Catherine Gracey

Archive for November, 2012|Monthly archive page

Interview: Eric Wilson

In American, Author on November 29, 2012 at 9:00 am

Eric Wilson is a man of many talents. The fifteen novels he has written – such as 2 Seconds Late, October Baby, and the Jerusalem’s Undead Trilogy – are impressive, but I am more impressed that he has travelled to over 40 countries. Why? Because he does this from a base in Nashville, Tennessee, and finding a decent international connection from that city is painful. Eric recently took the time to answer my questions.

1)   What is something you do in your professional or artistic life that you think is really cool, and why do you think that about it?

I get to lasso creativity and then hang on for the ride. It’s scary sometimes. Sometimes I miss and fall flat. Other times, I go places I never imagined.

2)   How did you come to be in the career position you are currently in?

I worked 80 hours a week, between my “real” job and my writing, hoping to be published some day. It finally happened in 2002, when I signed a two-book contract with a division of Random House, only weeks after we lost nearly everything. I’ve had some ups and a lot of downs since then, on this writing journey, but I wouldn’t even be on this path without the steadfast support of my wife.

3)   What is something from your personal life that you are very proud of, and why are you proud?

Proud of my marriage, because both my wife and I come from divorced homes, and we have clung tightly to each other and each other’s dreams, refusing to go down that same heartbroken trail. It helps that I have a sweet and sexy wife–sometimes, she’s both at the same time, sometimes not. Meow!

4)   What is a personality trait you possess that other people might not notice, and how would they miss it?

I’m fiercely protective of those being abused, whether it’s children or women or a janitor overlooked for a raise. I’ve had knives, fists, and even a gun pointed at me while stepping in to stop guys from hitting a woman again.

5)   If you could change just one thing about the world, what would it be and why would you change it?

I’d love to see all American kids do at least one year of overseas study, just to broaden their views of art, people, politics, and religion.

6)   If you could give a young person one piece of advice, what would it be?

Start good habits now. Don’t cheat on your boyfriend/girlfriend. Save some of your money. Stay in good shape, physically and intellectually. This isn’t a sprint, but a marathon, and you’ll end up like your parents if you don’t plan differently now.

7)   What is something that you would like to do in your life that you haven’t done yet, and why haven’t you done it?

There are still so many countries I’d love to visit. Other cultures fascinate me. Unfortunately, travel costs money, even though I do so on a shoestring budget. I need some more shoestrings.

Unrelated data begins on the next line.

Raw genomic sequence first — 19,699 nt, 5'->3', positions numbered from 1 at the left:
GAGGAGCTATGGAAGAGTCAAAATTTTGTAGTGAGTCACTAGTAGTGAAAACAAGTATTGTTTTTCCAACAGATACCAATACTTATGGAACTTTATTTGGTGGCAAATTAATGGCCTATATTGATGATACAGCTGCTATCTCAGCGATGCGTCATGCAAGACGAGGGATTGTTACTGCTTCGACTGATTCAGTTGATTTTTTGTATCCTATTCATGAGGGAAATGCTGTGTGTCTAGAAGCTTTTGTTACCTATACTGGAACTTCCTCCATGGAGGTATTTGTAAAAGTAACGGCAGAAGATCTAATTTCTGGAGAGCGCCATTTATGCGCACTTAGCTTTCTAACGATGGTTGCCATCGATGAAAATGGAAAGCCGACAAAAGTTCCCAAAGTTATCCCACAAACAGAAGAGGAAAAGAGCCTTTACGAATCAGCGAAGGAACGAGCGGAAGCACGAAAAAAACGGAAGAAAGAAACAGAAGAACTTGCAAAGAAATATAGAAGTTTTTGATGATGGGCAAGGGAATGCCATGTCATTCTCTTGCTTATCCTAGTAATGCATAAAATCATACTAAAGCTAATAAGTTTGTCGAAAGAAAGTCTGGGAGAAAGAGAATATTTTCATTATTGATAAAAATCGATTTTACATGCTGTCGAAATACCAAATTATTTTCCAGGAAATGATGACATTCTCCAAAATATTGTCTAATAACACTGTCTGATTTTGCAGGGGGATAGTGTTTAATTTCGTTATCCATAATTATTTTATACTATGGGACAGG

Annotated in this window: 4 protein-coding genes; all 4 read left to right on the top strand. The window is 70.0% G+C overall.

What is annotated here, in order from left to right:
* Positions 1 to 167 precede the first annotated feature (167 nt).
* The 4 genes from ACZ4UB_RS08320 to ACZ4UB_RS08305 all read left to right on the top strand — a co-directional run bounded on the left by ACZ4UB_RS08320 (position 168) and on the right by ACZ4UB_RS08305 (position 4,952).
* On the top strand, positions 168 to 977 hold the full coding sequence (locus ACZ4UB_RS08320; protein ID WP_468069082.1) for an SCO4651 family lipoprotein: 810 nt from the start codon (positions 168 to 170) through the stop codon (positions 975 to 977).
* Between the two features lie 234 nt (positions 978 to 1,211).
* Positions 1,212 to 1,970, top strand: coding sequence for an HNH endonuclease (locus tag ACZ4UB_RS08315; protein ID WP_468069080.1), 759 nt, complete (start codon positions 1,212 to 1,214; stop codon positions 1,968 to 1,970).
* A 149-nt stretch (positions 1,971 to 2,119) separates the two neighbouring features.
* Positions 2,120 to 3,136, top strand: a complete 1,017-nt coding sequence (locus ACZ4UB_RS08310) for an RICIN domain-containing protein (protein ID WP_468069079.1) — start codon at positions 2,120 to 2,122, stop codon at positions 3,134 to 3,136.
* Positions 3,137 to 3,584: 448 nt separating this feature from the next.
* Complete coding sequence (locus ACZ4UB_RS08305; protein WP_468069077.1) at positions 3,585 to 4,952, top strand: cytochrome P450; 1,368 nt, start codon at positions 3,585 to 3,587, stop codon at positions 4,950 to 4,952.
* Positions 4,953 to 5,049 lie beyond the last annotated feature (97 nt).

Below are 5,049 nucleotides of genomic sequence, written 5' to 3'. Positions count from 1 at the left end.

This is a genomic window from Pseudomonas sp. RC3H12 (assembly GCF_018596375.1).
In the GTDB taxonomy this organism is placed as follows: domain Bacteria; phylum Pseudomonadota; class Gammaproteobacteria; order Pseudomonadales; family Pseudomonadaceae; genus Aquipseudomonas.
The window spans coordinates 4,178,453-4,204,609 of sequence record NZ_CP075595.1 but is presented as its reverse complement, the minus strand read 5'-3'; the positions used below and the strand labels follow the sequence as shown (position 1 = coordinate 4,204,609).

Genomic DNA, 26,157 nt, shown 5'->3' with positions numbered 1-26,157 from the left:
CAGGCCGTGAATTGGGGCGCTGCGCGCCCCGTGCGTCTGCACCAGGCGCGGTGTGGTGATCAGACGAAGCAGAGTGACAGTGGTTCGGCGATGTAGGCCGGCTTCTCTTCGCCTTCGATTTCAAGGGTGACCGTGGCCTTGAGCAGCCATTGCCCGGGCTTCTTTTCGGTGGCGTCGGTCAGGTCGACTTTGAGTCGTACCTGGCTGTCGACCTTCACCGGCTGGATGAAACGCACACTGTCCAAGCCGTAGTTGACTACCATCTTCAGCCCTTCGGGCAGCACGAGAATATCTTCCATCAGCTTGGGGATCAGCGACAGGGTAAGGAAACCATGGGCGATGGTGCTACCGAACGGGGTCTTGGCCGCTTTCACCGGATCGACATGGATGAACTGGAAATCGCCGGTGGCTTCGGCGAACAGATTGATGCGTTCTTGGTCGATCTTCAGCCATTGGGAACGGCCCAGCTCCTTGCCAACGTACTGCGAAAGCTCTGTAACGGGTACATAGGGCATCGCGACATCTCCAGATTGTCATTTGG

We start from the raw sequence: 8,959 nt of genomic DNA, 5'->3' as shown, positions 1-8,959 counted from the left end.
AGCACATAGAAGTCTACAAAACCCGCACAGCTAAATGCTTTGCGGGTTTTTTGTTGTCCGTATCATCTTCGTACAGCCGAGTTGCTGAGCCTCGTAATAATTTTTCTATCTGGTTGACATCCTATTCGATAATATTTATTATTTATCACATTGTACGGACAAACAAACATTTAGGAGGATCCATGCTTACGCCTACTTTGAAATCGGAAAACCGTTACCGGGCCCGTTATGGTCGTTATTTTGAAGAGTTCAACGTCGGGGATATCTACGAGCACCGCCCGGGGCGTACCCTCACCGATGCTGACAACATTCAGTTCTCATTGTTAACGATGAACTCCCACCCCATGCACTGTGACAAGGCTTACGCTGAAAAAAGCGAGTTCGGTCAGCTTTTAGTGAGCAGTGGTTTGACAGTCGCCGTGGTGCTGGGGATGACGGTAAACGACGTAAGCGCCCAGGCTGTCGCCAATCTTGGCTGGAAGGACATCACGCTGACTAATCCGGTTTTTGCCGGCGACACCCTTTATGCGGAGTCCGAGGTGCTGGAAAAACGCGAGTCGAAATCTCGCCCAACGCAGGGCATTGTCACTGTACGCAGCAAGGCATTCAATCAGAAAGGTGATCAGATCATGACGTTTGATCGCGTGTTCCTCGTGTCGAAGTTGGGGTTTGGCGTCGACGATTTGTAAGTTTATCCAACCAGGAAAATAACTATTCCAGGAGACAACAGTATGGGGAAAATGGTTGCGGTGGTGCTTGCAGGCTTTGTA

8)   What is something that you have sworn to never do again, and why won’t you repeat it?

I will never pull another all-nighter to finish a book. Just because I’ve done all-nighters for every single book I’ve ever written doesn’t mean I have to do it again. I know it’s hard to stop once I get near the end, I know I get in a zone and don’t want to quit, but my body’s getting worn out. Maybe my brain too. Oh, forget it! It’s a habit now. A ritual. I feel another all-nighter coming on!

9)   If you could break one personal habit, what would it be and why would you break it?

Chewing my fingernails. I do it when I’m in my creative mode–nibble, nibble, nibble, ponder, think, imagine–and I know it drives my wife crazy.

10)   If you could take up a new hobby or learn a new skill, what would it be and why?

Man, I’d love to learn how to rock-climb, or learn Brazilian jiujitsu. Then again, I wish I knew how to direct films, in which case I wouldn’t have to sit around waiting for Hollywood to wise up and realize how awesome my Jerusalem’s Undead Trilogy would be on film.

11)   Is there anything from you that we should be looking out for in the future?

I’m working on my next Aramis Black mystery, titled “3 Fatal Blows.” And this month I’m releasing an e-novella, the launching point of a new series called Watch Alice Go! The novella is called, “Alice Goes the Way of the Maya.” Check it out on Amazon or my website.

Thank you, Eric, for taking the time to answer my questions. If you would like to know more about Eric, you can visit his website.

Next Week: Robert J. Krog

Interview: Princess Alethea Kontis

In American, Author, Editor on November 22, 2012 at 8:50 am

Princess Alethea Kontis is the type of author who makes little girls glow with excitement. She wears fairy dresses, has sparkly magic wands, and comes equipped to book signings with coloured pens that match the artwork. Her work extends beyond picture books, such as The Wonderland Alphabet, to novels, short stories, poems, and essays, and she also co-edited the Elemental anthology for a children’s benefit. She lives in Virginia with her Fairy Godfamily, and recently took the time to answer my questions.